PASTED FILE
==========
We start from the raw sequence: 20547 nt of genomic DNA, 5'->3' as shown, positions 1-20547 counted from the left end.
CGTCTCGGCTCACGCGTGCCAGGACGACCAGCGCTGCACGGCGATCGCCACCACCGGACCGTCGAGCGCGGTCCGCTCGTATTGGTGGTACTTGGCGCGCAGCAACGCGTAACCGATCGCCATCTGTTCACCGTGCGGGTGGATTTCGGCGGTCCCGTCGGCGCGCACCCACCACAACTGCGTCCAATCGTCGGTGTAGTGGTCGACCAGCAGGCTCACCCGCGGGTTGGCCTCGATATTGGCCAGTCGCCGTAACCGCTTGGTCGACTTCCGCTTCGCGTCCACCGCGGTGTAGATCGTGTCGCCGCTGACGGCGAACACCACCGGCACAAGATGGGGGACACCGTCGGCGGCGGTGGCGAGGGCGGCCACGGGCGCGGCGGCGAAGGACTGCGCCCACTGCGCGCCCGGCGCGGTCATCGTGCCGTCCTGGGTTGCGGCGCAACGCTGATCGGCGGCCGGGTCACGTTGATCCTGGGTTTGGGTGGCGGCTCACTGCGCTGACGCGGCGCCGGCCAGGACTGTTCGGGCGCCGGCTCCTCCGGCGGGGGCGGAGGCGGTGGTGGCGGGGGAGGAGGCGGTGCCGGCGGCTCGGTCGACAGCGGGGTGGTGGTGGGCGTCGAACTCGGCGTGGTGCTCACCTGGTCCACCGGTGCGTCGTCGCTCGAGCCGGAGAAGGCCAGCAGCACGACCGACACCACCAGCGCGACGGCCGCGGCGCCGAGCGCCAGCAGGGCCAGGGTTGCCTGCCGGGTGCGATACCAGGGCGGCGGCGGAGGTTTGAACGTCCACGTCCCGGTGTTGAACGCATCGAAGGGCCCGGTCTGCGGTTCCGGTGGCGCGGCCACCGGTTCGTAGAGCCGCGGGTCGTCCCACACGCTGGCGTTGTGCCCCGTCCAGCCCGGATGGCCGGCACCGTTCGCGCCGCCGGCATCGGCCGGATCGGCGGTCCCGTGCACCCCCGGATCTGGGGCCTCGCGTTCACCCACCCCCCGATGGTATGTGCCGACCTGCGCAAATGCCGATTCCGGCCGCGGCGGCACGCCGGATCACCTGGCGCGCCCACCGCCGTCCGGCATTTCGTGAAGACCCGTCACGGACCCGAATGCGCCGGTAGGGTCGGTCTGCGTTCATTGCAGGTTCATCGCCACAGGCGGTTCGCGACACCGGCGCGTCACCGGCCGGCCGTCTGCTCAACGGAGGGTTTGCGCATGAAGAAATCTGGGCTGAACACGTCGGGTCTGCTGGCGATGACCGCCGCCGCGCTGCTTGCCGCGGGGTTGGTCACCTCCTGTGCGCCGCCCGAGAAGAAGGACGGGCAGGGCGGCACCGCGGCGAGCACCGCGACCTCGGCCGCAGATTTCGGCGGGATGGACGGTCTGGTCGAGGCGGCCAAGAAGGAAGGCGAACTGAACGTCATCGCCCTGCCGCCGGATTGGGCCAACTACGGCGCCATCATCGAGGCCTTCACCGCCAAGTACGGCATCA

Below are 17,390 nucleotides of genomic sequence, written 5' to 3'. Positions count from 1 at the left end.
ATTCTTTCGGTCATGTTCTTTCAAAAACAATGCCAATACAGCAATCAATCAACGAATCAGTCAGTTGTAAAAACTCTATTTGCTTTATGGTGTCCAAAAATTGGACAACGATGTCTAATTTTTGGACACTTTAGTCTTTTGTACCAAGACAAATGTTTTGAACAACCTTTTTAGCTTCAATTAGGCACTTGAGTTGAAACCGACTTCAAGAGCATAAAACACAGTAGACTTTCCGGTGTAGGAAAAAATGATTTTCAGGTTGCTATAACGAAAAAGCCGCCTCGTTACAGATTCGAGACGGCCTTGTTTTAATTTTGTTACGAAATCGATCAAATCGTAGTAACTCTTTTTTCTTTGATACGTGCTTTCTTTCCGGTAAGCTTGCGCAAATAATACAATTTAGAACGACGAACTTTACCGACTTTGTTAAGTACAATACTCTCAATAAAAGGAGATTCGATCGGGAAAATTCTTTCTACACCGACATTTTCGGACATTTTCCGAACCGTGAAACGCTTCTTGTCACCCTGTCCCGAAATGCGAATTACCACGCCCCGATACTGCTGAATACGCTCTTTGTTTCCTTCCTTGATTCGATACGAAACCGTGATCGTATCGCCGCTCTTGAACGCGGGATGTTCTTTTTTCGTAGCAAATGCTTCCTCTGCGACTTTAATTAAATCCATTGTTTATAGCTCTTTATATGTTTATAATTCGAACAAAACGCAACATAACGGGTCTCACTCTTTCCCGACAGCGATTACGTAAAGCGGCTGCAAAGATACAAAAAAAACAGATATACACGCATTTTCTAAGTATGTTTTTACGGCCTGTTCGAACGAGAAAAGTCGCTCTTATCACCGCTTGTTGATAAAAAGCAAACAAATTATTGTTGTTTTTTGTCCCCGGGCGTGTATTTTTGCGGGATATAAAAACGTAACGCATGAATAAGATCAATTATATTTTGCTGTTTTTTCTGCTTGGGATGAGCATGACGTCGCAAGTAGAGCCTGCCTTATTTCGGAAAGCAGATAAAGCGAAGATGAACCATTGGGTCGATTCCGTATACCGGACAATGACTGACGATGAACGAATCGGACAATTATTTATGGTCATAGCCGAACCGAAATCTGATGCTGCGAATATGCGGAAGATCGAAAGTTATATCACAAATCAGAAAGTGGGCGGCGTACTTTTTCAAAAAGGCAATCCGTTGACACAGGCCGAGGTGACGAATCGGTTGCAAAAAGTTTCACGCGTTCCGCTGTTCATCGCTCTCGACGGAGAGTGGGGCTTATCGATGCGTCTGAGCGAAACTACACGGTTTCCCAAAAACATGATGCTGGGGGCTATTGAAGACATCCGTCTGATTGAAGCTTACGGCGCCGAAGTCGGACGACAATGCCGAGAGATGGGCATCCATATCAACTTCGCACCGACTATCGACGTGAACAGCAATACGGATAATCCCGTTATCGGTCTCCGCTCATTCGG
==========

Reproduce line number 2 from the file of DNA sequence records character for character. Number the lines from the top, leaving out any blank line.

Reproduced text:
CGTCTCGGCTCACGCGTGCCAGGACGACCAGCGCTGCACGGCGATCGCCACCACCGGACCGTCGAGCGCGGTCCGCTCGTATTGGTGGTACTTGGCGCGCAGCAACGCGTAACCGATCGCCATCTGTTCACCGTGCGGGTGGATTTCGGCGGTCCCGTCGGCGCGCACCCACCACAACTGCGTCCAATCGTCGGTGTAGTGGTCGACCAGCAGGCTCACCCGCGGGTTGGCCTCGATATTGGCCAGTCGCCGTAACCGCTTGGTCGACTTCCGCTTCGCGTCCACCGCGGTGTAGATCGTGTCGCCGCTGACGGCGAACACCACCGGCACAAGATGGGGGACACCGTCGGCGGCGGTGGCGAGGGCGGCCACGGGCGCGGCGGCGAAGGACTGCGCCCACTGCGCGCCCGGCGCGGTCATCGTGCCGTCCTGGGTTGCGGCGCAACGCTGATCGGCGGCCGGGTCACGTTGATCCTGGGTTTGGGTGGCGGCTCACTGCGCTGACGCGGCGCCGGCCAGGACTGTTCGGGCGCCGGCTCCTCCGGCGGGGGCGGAGGCGGTGGTGGCGGGGGAGGAGGCGGTGCCGGCGGCTCGGTCGACAGCGGGGTGGTGGTGGGCGTCGAACTCGGCGTGGTGCTCACCTGGTCCACCGGTGCGTCGTCGCTCGAGCCGGAGAAGGCCAGCAGCACGACCGACACCACCAGCGCGACGGCCGCGGCGCCGAGCGCCAGCAGGGCCAGGGTTGCCTGCCGGGTGCGATACCAGGGCGGCGGCGGAGGTTTGAACGTCCACGTCCCGGTGTTGAACGCATCGAAGGGCCCGGTCTGCGGTTCCGGTGGCGCGGCCACCGGTTCGTAGAGCCGCGGGTCGTCCCACACGCTGGCGTTGTGCCCCGTCCAGCCCGGATGGCCGGCACCGTTCGCGCCGCCGGCATCGGCCGGATCGGCGGTCCCGTGCACCCCCGGATCTGGGGCCTCGCGTTCACCCACCCCCCGATGGTATGTGCCGACCTGCGCAAATGCCGATTCCGGCCGCGGCGGCACGCCGGATCACCTGGCGCGCCCACCGCCGTCCGGCATTTCGTGAAGACCCGTCACGGACCCGAATGCGCCGGTAGGGTCGGTCTGCGTTCATTGCAGGTTCATCGCCACAGGCGGTTCGCGACACCGGCGCGTCACCGGCCGGCCGTCTGCTCAACGGAGGGTTTGCGCATGAAGAAATCTGGGCTGAACACGTCGGGTCTGCTGGCGATGACCGCCGCCGCGCTGCTTGCCGCGGGGTTGGTCACCTCCTGTGCGCCGCCCGAGAAGAAGGACGGGCAGGGCGGCACCGCGGCGAGCACCGCGACCTCGGCCGCAGATTTCGGCGGGATGGACGGTCTGGTCGAGGCGGCCAAGAAGGAAGGCGAACTGAACGTCATCGCCCTGCCGCCGGATTGGGCCAACTACGGCGCCATCATCGAGGCCTTCACCGCCAAGTACGGCATCA